24021 - EPIDEMIOLOGY OF LEPTOSPIROSIS & CONTROL...

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EPIDEMIOLOGY OF LEPTOSPIROSIS & CONTROL MEASURES Dr.I.Selvaraj
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Leptospirosis is an acute anthropo- zoonotic infection It occurs in tropical, subtropical and temperate zones. Weil Disease, Hemorrhagic Jaundice, Mud Fever, Swineherd Disease,Canicola Fever, seven-day fever found commonly in Japan, Cane cutter’s disease in Australia, Rice field Leptospirosis in Indonesia , Fort Bragg fever in U.S.Andaman haemorrhagic fever(AHF)
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L2 - Endemic Locations where the infection is commonplace, caused by high rainfall, close human contact with livestock or wild animals, poor sanitation or workplace exposure (rice farming, etc). Example countries in class L2 are India, Central America and certain areas of the Pacific Rim. L1 - General Locations where the infection is at the international average of 0.05 cases per 100,000, and infection is usually the result of accidental exposure through wild rats, livestock or direct contact with water through leisure or occupation. Example countries in class L1 are North America, Europe, Australia and the former Soviet territories.
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1883 it was recognized as an occupational disease of sewer workers 1886 first description (by Weil, Professor of Medicine at Heidelberg (1886) ) of the clinical manifestations seen in men (severe jaundice, fever, and hemorrhage with renal involvement) 1907- Stimson described the lesion in the renal tubules who died of so called yellow fever. 1916 the causal agent was identified by Inada in Japan Noguchi proposed the name ‘Leptospira’ (thin spirals) in 1918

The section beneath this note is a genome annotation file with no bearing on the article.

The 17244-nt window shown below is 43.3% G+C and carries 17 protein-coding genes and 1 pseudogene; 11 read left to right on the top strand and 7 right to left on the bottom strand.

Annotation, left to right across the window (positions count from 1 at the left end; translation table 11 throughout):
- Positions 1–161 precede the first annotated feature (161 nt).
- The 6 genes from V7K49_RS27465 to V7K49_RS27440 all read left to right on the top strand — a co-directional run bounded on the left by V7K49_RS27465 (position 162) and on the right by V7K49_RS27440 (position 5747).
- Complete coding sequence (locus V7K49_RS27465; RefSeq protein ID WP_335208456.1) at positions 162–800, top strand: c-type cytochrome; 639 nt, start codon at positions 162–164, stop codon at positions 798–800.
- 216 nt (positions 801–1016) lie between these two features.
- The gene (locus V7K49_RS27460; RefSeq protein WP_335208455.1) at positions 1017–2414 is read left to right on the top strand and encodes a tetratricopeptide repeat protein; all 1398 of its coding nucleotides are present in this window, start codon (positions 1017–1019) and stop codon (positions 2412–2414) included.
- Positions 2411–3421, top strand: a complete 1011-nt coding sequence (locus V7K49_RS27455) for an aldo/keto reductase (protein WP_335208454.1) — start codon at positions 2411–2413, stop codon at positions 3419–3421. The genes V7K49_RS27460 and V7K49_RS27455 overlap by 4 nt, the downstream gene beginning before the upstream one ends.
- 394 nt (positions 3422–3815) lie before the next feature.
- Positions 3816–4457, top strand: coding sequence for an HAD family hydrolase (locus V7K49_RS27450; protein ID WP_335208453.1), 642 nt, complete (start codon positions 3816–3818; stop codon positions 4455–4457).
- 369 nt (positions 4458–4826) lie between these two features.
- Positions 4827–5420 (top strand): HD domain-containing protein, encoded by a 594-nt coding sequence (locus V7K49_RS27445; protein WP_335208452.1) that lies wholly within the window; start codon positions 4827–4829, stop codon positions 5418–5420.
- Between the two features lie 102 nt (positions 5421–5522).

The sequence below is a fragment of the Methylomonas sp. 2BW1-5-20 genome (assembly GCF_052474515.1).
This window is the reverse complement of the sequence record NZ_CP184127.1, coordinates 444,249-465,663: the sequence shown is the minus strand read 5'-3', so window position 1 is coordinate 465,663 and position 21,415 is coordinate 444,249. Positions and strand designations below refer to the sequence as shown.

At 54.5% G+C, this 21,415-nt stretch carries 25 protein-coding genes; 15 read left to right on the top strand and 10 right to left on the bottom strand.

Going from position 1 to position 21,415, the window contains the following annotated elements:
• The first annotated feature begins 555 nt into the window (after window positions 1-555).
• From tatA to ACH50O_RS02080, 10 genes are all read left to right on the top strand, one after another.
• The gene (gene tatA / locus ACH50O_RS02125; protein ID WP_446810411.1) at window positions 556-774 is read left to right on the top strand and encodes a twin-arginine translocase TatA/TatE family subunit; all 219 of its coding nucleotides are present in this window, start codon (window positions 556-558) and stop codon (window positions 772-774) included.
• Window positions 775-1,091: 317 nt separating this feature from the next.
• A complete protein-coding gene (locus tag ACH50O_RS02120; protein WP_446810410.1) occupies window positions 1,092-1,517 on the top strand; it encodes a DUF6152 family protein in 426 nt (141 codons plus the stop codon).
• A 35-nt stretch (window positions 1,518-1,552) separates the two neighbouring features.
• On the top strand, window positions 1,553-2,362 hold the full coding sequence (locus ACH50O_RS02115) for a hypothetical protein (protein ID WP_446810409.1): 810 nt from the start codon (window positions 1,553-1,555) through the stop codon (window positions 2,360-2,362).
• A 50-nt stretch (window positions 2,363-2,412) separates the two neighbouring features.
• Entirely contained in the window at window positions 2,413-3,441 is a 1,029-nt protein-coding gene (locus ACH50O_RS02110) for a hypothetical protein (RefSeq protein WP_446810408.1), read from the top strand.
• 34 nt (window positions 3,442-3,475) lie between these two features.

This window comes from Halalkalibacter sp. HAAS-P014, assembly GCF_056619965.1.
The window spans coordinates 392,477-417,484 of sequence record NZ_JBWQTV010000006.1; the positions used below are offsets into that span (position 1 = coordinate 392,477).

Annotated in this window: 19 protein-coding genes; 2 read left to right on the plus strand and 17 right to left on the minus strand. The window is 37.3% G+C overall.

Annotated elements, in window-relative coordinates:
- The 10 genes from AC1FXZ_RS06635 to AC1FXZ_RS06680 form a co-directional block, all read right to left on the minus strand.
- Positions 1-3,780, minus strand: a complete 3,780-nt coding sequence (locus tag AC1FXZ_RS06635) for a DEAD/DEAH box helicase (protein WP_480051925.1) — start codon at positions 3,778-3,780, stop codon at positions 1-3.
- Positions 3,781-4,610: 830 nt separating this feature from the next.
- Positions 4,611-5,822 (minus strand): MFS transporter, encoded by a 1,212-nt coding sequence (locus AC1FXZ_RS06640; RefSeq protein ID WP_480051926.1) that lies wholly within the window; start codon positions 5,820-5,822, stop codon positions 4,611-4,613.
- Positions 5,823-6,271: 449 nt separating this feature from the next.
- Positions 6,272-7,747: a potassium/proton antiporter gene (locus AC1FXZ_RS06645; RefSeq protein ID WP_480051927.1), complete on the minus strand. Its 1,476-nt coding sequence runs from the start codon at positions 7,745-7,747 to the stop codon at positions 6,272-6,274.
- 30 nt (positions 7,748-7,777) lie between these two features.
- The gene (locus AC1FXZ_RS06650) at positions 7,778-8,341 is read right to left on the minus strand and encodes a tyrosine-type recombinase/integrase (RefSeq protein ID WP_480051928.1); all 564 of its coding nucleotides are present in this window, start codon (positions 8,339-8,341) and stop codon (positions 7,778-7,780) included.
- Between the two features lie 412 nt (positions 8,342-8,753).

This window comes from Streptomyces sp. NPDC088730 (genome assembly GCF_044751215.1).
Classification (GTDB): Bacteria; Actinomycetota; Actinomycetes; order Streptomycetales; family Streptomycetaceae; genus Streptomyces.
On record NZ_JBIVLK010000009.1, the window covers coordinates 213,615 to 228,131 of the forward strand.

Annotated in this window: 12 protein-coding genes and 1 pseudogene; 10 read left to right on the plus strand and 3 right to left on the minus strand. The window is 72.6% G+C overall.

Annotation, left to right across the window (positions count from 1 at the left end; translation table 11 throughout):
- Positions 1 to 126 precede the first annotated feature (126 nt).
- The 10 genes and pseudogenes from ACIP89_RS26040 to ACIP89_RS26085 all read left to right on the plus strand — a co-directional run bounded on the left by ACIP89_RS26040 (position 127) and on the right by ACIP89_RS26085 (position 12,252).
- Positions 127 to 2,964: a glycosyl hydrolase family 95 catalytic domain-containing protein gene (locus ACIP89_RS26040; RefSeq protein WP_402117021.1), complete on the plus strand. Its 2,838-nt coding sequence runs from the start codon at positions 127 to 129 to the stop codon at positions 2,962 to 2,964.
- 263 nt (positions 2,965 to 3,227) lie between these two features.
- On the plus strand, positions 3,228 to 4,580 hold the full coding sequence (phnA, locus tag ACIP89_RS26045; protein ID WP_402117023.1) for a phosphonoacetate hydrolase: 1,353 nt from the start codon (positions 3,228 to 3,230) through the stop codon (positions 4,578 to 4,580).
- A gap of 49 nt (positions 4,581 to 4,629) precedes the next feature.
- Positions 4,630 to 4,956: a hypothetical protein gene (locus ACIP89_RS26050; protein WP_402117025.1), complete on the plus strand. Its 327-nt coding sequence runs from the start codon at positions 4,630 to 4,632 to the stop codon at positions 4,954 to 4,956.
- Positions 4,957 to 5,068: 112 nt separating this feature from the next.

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SERO POSITIVITY RATE - INDIA 2000-2001 – 0 to 46.8% S.India 25.6% N.India 8.3% W.India 3.5% E.India 3.1% &C.India 3.3%
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INDIA The first of its kind in India was reported in the 1920s from Andaman and Nicobar Islands. In 1993, a serosurvey of conservancy workers in Madras (using MAT) revealed a prevalence rate of 32.9%. In 1994, an increase in the number of individuals with uveitis was noted at Aravind Eye hospital, Madurai, India after an epidemic of leptospirosis in South India; the epidemic followed severe flooding of the Tamil Nadu District in the autumn of 1993 In 1995, a seroprevalence rate of 12% leptospirosis was found among febrile and jaundice patients in Pondicherry
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LEPTOSPIROSIS IN INDIA In 1905, Chowdry presented 585 cases of the disease in the Andaman islands, calling it "malaria with jaundice". In the
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24021 - EPIDEMIOLOGY OF LEPTOSPIROSIS & CONTROL...

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